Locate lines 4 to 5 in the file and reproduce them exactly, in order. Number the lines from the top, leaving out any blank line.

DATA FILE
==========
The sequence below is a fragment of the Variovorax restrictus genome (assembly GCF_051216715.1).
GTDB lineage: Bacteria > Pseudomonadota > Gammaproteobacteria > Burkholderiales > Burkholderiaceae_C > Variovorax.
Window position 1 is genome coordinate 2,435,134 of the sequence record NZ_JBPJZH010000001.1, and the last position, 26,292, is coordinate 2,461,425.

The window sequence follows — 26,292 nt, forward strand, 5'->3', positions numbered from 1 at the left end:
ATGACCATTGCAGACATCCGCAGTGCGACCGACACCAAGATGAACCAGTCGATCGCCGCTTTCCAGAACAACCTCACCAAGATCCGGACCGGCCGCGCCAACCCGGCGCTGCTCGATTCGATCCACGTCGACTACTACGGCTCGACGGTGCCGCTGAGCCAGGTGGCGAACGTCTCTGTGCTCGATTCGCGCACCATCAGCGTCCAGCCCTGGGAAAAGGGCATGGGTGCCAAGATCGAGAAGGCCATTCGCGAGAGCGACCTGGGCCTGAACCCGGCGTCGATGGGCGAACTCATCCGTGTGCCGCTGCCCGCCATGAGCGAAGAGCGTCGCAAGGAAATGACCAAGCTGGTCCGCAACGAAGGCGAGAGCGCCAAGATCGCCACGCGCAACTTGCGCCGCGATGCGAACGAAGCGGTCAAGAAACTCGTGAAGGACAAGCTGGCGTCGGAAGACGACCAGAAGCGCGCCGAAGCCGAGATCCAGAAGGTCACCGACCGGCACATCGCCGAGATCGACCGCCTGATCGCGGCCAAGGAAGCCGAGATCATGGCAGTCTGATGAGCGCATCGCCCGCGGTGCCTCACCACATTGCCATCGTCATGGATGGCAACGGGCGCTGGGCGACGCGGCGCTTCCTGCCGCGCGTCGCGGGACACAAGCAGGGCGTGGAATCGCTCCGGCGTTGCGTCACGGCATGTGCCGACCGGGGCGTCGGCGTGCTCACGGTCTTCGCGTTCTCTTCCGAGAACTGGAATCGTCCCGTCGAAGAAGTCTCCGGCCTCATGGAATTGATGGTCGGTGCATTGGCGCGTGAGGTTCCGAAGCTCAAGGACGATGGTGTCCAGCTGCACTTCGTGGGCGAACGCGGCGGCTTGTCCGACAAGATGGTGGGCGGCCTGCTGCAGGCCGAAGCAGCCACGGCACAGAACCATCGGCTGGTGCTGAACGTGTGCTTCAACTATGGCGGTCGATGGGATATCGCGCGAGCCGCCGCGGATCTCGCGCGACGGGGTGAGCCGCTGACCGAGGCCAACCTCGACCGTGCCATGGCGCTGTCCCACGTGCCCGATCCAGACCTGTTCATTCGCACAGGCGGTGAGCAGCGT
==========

The window sequence follows — 26,292 nt, forward strand, 5'->3', positions numbered from 1 at the left end:
ATGACCATTGCAGACATCCGCAGTGCGACCGACACCAAGATGAACCAGTCGATCGCCGCTTTCCAGAACAACCTCACCAAGATCCGGACCGGCCGCGCCAACCCGGCGCTGCTCGATTCGATCCACGTCGACTACTACGGCTCGACGGTGCCGCTGAGCCAGGTGGCGAACGTCTCTGTGCTCGATTCGCGCACCATCAGCGTCCAGCCCTGGGAAAAGGGCATGGGTGCCAAGATCGAGAAGGCCATTCGCGAGAGCGACCTGGGCCTGAACCCGGCGTCGATGGGCGAACTCATCCGTGTGCCGCTGCCCGCCATGAGCGAAGAGCGTCGCAAGGAAATGACCAAGCTGGTCCGCAACGAAGGCGAGAGCGCCAAGATCGCCACGCGCAACTTGCGCCGCGATGCGAACGAAGCGGTCAAGAAACTCGTGAAGGACAAGCTGGCGTCGGAAGACGACCAGAAGCGCGCCGAAGCCGAGATCCAGAAGGTCACCGACCGGCACATCGCCGAGATCGACCGCCTGATCGCGGCCAAGGAAGCCGAGATCATGGCAGTCTGATGAGCGCATCGCCCGCGGTGCCTCACCACATTGCCATCGTCATGGATGGCAACGGGCGCTGGGCGACGCGGCGCTTCCTGCCGCGCGTCGCGGGACACAAGCAGGGCGTGGAATCGCTCCGGCGTTGCGTCACGGCATGTGCCGACCGGGGCGTCGGCGTGCTCACGGTCTTCGCGTTCTCTTCCGAGAACTGGAATCGTCCCGTCGAAGAAGTCTCCGGCCTCATGGAATTGATGGTCGGTGCATTGGCGCGTGAGGTTCCGAAGCTCAAGGACGATGGTGTCCAGCTGCACTTCGTGGGCGAACGCGGCGGCTTGTCCGACAAGATGGTGGGCGGCCTGCTGCAGGCCGAAGCAGCCACGGCACAGAACCATCGGCTGGTGCTGAACGTGTGCTTCAACTATGGCGGTCGATGGGATATCGCGCGAGCCGCCGCGGATCTCGCGCGACGGGGTGAGCCGCTGACCGAGGCCAACCTCGACCGTGCCATGGCGCTGTCCCACGTGCCCGATCCAGACCTGTTCATTCGCACAGGCGGTGAGCAGCGT